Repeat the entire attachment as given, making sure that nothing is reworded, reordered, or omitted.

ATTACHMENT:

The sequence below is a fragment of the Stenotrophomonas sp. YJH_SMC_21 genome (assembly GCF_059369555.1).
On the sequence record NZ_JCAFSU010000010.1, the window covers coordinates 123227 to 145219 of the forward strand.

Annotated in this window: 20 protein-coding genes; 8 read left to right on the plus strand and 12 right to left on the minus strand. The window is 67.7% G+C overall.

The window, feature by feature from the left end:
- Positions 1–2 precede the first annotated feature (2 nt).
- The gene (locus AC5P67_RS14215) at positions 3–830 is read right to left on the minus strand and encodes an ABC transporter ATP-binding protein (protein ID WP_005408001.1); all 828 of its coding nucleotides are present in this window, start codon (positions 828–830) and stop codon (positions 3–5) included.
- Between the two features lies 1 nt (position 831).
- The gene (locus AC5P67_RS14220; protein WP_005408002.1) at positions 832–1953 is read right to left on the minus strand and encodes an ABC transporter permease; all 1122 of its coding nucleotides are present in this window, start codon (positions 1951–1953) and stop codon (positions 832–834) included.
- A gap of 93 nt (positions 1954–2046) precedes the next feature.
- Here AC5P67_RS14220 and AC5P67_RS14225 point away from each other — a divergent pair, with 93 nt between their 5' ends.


The sequence below is a fragment of the Stenotrophomonas sp. YJH_SMC_21 genome (assembly GCF_059369555.1).
On the sequence record NZ_JCAFSU010000010.1, the window covers coordinates 123227 to 145219 of the forward strand.

Annotated in this window: 20 protein-coding genes; 8 read left to right on the plus strand and 12 right to left on the minus strand. The window is 67.7% G+C overall.

The window, feature by feature from the left end:
- Positions 1–2 precede the first annotated feature (2 nt).
- The gene (locus AC5P67_RS14215) at positions 3–830 is read right to left on the minus strand and encodes an ABC transporter ATP-binding protein (protein ID WP_005408001.1); all 828 of its coding nucleotides are present in this window, start codon (positions 828–830) and stop codon (positions 3–5) included.
- Between the two features lies 1 nt (position 831).
- The gene (locus AC5P67_RS14220; protein WP_005408002.1) at positions 832–1953 is read right to left on the minus strand and encodes an ABC transporter permease; all 1122 of its coding nucleotides are present in this window, start codon (positions 1951–1953) and stop codon (positions 832–834) included.
- A gap of 93 nt (positions 1954–2046) precedes the next feature.
- Here AC5P67_RS14220 and AC5P67_RS14225 point away from each other — a divergent pair, with 93 nt between their 5' ends.